What makes goods and services valuable and, therefore, worth spending money on, will increasingly be what’s wrapped up in the brand and what it stands for. Why J. Crew instead of The Gap? J Crew stands for a new era in careful chic—being smart and stylish. And the first family’s support of the brand didn’t hurt either, but style and value needs some real point of real differentiation. Shoppers have become “wise” shoppers – coupon redemption, for example, is up nearly 25% – and thus consumers will continue to focus on prices. While this can be a real threat to retail margins, consumers will not stop paying more when real value is in the room. The time of smoke and mirrors is over for brands. The smoke has cleared, and brands must now mirror the real value consumers seek.

3. Brand differentiation is the new in-the-black

As this year’s Customer Loyalty Engagement Index results have shown, the unique meaning of a brand will continue to increase in importance as generic products continue to plague the brand landscape. Awareness as a meaningful market force has long been obsolete, and differentiation will be critical for success — meaning sales, increased spending in certain sectors and, ultimately, profitability. But this will only happen where brand values are established as a brand identity, and believably exist in the mind of the consumer. A brand can’t just say it stands for something and make it so. The consumer will decide, making it more important than ever for a brand to have measures of authenticity, innovation, and make an investment in engaging advertising if consumers are going to be convinced there is worthwhile “value for dollar.” Consumers will continue to buy store brands, not just because of the price, but because manufacturers have imbued these products with value.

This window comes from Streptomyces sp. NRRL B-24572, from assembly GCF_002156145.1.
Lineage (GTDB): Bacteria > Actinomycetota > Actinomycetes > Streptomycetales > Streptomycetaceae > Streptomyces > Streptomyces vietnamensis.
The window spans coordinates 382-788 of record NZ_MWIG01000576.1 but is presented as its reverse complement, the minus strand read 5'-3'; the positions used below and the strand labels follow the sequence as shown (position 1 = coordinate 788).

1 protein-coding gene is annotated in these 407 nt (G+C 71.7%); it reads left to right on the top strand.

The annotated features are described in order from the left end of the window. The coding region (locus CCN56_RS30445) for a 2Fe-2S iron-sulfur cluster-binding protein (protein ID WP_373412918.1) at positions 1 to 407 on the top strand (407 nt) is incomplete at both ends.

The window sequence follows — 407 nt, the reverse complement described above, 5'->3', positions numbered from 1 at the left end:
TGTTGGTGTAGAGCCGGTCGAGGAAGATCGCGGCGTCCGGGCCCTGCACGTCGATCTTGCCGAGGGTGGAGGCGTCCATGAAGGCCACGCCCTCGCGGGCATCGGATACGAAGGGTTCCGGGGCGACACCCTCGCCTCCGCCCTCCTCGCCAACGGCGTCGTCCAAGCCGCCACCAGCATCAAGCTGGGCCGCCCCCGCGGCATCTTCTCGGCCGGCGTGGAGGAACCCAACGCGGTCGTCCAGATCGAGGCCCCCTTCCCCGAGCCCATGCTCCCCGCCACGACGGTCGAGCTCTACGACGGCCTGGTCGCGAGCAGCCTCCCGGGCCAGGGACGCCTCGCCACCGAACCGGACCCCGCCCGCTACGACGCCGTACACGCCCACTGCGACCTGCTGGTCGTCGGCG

4. Luxury, meet meaning

Brands were barely keeping up with consumer expectations when the economy was good, and expectations continue to grow. Every day consumers adopt and devour the latest technologies and innovations, and only hunger for more, but are not currently willing to overspend for it — having learned from the deep discounts of the recent past. Smarter marketers will identify and capitalize on unmet expectations. Those brands that understand where the strongest expectations exist will be the brands that survive – and prosper. Consumers will spend money on brands that can meet – or even exceed – their expectations. We need only mention the iPod to remind readers that it left many fully functioning mp3 players in the back of junk drawers across the nation. How consumers define luxury will continue to morph over the next 12 months, with meaning and luxury now joined at the hip. Instant gratification hasn’t disappeared — products and services that resonate with value will still be purchased even if it is regarded an indulgence.